Producers Association helps farmers
Published 10:54 am Sunday, November 5, 2023
What began as a vision five years ago has blossomed into a force of change for Southside Virginia and beyond.
The Southside Virginia Fruit and Vegetable Producers Association consists of about 20 growers from eight counties. They work together to feed locally grown produce to Virginia families — an idea dreamed up by five Charlotte County farmers in 2018.
As primarily small vegetable growers, the group sought to expand marketing opportunities beyond direct consumer sales.
“We thought about coming together and aggregating our product to sell into some bigger markets,” explained Cornell “Brick” Goldman, SVFVPA president and founding member. “And we thought that in coming together, we could help each other — sharing equipment, knowledge — and become more efficient as small growers.”
Support came pouring in once word spread about the group’s mission. Funds from county Farm Bureaus helped kickstart the initiative, and assistance from groups like Virginia Cooperative Extension, Virginia State University and the Virginia Foundation for Agriculture, Innovation and Rural Sustainability helped launch SVFVPA into a bustling operation.
In 2019, they began supplying produce to Food Lion and attracting other large buyers.
“We’ve been blessed,” Goldman remarked. “We’ve been able to get new people to come in and buy from us each year.”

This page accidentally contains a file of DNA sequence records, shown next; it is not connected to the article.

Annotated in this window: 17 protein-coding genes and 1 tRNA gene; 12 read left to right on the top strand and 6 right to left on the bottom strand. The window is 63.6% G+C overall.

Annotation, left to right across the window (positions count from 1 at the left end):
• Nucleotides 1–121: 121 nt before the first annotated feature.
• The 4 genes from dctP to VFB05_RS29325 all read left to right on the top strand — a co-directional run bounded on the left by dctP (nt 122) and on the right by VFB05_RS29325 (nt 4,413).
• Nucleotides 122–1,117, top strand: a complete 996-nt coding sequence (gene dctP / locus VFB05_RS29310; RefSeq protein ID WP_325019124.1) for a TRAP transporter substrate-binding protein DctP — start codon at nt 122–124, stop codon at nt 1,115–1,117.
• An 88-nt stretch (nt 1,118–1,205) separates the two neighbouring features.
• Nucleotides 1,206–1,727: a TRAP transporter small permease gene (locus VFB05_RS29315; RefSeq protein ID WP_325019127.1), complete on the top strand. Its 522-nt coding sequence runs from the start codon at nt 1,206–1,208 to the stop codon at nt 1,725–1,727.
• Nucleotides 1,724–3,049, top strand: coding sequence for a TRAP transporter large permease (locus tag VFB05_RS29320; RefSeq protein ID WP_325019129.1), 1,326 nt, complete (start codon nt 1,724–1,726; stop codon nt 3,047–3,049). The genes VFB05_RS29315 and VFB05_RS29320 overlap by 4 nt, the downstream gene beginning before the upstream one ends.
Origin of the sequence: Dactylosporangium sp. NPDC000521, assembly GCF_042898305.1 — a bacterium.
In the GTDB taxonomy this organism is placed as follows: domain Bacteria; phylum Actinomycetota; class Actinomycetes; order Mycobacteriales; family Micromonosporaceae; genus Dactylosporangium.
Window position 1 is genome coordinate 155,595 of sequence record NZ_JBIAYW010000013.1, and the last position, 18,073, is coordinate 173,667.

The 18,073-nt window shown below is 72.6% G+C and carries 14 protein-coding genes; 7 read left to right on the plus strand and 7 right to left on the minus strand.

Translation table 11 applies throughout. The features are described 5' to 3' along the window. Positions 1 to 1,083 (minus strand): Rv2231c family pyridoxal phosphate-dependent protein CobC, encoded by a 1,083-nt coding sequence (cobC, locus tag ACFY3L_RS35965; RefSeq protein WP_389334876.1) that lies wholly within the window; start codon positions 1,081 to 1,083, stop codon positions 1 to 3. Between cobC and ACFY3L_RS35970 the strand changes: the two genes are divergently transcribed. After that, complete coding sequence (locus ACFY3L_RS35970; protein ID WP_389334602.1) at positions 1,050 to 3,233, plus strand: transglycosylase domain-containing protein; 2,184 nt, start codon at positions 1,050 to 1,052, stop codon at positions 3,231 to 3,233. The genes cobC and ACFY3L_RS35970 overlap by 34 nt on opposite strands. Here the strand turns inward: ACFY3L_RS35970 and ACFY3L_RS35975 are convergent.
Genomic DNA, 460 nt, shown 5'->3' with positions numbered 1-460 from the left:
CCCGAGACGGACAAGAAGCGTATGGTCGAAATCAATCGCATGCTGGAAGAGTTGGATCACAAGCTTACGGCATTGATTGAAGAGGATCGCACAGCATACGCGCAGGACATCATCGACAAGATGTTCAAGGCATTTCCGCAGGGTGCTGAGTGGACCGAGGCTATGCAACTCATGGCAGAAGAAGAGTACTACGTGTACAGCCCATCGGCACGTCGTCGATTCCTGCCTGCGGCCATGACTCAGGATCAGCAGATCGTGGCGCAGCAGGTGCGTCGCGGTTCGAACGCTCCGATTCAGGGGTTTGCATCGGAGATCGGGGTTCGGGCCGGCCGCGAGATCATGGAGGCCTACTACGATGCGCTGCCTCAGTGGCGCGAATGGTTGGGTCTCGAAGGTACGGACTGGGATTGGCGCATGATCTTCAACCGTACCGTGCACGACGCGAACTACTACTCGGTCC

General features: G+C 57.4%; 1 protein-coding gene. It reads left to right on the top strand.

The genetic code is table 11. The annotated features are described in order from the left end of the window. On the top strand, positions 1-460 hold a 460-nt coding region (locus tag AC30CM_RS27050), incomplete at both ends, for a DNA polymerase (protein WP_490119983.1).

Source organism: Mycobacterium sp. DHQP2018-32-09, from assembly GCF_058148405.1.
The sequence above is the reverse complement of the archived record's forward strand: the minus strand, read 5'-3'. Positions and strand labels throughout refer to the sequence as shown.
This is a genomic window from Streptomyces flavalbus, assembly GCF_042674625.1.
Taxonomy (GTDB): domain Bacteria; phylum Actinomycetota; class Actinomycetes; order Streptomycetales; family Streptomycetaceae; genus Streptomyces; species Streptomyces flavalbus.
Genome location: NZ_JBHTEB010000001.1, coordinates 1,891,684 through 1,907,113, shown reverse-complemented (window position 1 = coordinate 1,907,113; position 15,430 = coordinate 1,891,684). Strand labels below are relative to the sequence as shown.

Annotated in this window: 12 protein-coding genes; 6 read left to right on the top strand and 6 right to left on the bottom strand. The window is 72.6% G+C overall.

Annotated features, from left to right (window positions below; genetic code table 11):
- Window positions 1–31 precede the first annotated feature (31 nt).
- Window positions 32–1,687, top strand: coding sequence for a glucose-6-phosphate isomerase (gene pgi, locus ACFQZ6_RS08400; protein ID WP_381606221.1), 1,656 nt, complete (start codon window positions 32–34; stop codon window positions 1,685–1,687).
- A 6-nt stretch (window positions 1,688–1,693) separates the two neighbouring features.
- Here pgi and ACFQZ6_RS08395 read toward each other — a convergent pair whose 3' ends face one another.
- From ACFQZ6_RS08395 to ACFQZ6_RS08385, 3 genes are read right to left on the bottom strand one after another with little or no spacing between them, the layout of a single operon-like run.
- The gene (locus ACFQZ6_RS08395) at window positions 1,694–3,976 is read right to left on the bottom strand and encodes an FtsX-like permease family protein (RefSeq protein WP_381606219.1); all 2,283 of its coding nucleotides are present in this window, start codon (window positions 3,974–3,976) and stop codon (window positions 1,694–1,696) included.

Whitney Perkins, assistant director for VA FAIRS, said it’s been “inspiring” to watch them work together. “This association really came on the backs of some core volunteers who had a vision and put in a lot of hard work to see it through.”
VA FAIRS helped SVFVPA secure over $739,000 in state and federal funding, including a $126,000 U.S. Department of Agriculture Rural Business Development Grant. The funds supported the purchase of walk-in coolers and the group’s first refrigerated truck in 2019.
“It’s amazing to see an actual reefer truck pull out with pallets of produce on it — I still haven’t gotten over that feeling,” said Amy Carwile, SVFVPA founding member and office manager. She recalled the group’s early days of unloading produce by hand from minivans.
Another $176,000 grant from The Tobacco Region Revitalization Commission funded the purchase of a permanent headquarters on 10 acres of land with test plots for beginning farmers. The group is set to move from its current space in January.
Perkins said the group’s passion for mentoring young and aspiring growers is especially encouraging.
“That’s an extra step that their association is taking that’s really important for their community — making sure that pipeline of growers is sustainable,” she said.
“We always make room for new growers,” Goldman added. He said he and other experienced growers will sometimes offer a few acres of land to newcomers eager to learn.
The group also gives back to other communities by supplying food banks and school systems with fresh produce. They work to expand their reach, with some deliveries reaching food banks as far as Washington, D.C., and 4P Foods, which delivers to schools across the state.
“I’m just amazed at how many people this little band of growers has been able to feed,” Carwile said. “We’re a group of people that love farming and growing produce for anyone that has a need or desire.”
The organization continues to expand its operations and resources, growing by about 25% annually, and transitioning from a volunteer workforce to a paid one.
Membership is open to anyone. Annual dues of $100 per farm are primarily intended to ensure commitment from growers. Those interested are encouraged to contact Carwile at 434-391-4754.